Using Protocol as a concrete type conforming to protocol Protocol is not supported

Would anyone be able to explain why I’m getting this error (last line)? I’m not surprised I’m getting one since protocols have some gotchas I’m not familiar with, it’d just help my understanding to know why.

protocol HasInt {
    var int: Int { get }
}

struct Dependency: HasInt {
    let int = 1234
}

protocol HasDependencies {
    associatedtype Dependencies
    var dependencies: Dependencies { get }
}

extension HasDependencies where Dependencies: HasInt {
    var int: Int { return dependencies.int }
}

struct Foo: HasDependencies {
    typealias Dependencies = HasInt
    let dependencies: Dependencies
}

Foo(dependencies: Dependency()).int
// error: using 'HasInt' as a concrete type conforming to protocol 'HasInt' is not supported

A value of protocol type cannot conform to another protocol. Only concrete types can conform to protocols. This is for both semantic reasons (what if the protocol defines a static method, and you call it on type(of: value)) as well as representational (protocol values don't "fit" in the payload of another protocol value).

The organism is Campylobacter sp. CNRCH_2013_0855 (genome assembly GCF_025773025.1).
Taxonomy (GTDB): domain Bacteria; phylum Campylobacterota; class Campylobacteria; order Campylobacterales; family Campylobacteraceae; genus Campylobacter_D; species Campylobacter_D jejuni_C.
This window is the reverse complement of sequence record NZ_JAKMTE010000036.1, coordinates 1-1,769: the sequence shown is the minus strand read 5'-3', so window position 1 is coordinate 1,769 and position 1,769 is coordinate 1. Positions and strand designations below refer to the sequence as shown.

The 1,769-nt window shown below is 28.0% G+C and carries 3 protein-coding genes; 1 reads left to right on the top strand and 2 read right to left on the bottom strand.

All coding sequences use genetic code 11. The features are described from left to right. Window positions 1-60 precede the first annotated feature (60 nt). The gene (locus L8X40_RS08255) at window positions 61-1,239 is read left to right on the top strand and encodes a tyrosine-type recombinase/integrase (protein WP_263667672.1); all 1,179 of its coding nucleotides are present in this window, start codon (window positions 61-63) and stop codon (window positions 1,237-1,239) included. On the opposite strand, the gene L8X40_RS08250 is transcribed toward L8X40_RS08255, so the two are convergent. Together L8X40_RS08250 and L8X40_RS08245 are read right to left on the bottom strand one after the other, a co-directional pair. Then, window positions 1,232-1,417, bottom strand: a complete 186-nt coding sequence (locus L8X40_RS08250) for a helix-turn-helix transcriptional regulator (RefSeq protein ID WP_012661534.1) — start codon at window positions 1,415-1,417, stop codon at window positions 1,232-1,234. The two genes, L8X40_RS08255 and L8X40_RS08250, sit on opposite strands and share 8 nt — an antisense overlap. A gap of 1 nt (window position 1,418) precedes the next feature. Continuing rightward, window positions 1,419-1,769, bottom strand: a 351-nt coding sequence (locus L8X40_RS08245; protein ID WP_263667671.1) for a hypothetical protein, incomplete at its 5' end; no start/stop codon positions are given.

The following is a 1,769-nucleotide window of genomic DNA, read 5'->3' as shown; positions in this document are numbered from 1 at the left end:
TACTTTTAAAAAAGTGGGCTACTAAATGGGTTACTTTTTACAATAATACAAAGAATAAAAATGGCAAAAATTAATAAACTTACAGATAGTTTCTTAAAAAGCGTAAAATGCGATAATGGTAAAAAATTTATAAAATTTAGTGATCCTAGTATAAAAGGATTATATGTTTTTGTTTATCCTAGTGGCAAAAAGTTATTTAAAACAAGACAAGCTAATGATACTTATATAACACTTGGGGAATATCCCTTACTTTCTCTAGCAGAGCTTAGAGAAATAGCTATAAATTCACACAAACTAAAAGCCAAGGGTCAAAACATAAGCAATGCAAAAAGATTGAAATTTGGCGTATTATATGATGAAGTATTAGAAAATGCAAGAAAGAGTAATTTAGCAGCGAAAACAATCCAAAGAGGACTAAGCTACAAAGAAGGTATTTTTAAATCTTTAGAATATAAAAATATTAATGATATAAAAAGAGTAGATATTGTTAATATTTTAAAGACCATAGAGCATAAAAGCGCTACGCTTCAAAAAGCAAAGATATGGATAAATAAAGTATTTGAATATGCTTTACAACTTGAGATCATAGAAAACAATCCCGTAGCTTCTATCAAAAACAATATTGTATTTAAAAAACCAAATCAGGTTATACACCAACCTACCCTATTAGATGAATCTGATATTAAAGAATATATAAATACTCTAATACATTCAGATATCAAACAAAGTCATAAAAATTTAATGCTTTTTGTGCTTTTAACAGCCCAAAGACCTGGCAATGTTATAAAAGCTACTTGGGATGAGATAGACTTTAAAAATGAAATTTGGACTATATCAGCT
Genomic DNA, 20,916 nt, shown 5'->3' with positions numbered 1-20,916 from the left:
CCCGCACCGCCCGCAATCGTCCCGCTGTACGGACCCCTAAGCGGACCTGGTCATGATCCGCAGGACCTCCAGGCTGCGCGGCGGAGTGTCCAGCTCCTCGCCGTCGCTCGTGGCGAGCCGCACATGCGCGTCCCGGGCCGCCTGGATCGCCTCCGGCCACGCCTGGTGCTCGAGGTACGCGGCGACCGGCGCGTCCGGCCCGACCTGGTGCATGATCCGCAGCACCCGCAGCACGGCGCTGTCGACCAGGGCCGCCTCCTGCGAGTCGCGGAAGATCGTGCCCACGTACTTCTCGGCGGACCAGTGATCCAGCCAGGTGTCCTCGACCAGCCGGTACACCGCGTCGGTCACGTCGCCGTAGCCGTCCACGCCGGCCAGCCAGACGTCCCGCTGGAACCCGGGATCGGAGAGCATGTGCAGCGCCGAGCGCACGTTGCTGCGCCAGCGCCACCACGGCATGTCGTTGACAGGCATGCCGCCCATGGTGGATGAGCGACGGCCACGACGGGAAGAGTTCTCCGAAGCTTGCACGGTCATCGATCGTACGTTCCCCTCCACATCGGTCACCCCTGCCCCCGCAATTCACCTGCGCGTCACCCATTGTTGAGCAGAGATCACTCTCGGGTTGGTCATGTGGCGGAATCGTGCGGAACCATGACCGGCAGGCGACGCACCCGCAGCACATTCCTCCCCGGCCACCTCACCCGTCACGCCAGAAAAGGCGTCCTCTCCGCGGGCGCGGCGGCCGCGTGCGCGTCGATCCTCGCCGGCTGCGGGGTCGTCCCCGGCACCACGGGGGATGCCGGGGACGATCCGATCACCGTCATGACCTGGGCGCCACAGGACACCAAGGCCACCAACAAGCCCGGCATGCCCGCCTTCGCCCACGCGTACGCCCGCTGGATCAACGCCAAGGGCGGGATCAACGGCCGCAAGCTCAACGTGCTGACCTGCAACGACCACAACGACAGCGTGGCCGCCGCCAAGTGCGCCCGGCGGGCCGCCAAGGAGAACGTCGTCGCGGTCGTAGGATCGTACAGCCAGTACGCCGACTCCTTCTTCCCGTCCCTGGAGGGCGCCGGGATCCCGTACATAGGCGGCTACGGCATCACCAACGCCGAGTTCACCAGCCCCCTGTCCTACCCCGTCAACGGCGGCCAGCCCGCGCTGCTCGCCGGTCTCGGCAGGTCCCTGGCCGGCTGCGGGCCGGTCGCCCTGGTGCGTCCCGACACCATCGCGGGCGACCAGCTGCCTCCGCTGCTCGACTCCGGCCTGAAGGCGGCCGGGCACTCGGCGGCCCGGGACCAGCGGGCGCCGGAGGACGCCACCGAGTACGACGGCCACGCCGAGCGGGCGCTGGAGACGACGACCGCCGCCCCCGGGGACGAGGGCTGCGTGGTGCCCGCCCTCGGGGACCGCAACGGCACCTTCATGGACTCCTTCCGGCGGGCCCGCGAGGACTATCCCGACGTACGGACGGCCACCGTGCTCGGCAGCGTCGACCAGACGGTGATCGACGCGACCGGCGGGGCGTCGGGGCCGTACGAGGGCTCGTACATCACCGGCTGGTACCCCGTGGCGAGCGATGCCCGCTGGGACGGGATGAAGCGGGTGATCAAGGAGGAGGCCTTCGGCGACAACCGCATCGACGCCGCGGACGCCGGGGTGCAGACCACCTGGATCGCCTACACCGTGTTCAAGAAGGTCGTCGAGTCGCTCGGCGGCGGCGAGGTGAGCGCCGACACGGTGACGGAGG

And here’s an epic explanation with detailed code samples, theoretical background and some workarounds.

@zoul Thanks for that link, it was really helpful.

It looks like what I'm trying to do may not be possible in swift. Since Obj-C protocols handle protocols with/without static mebers differently, adding @objc to the HasInt protocol could be a work around. Unfortunately I have other protocols for types not representable in objc.

If there are any other ways to do this, I'm open for suggestions.

I think you want:

struct Foo<Dependencies: HasInt>: HasDependencies {
    var dependencies: Dependencies
}
1 Like

Shouldn't the error happen here typealias Dependencies = HasInt and shouldn't it be a compile time error? Being an amateur, I'm just wondering…

It is a compile-time error. Also, if you remove the .int property access at the offending line, it compiles:

Foo(dependencies: Dependency())

This is because the int property access can only type-check by considering the HasDependencies extension, and that requires that Dependencies conform to HasInt. So I think the current behaviour is correct.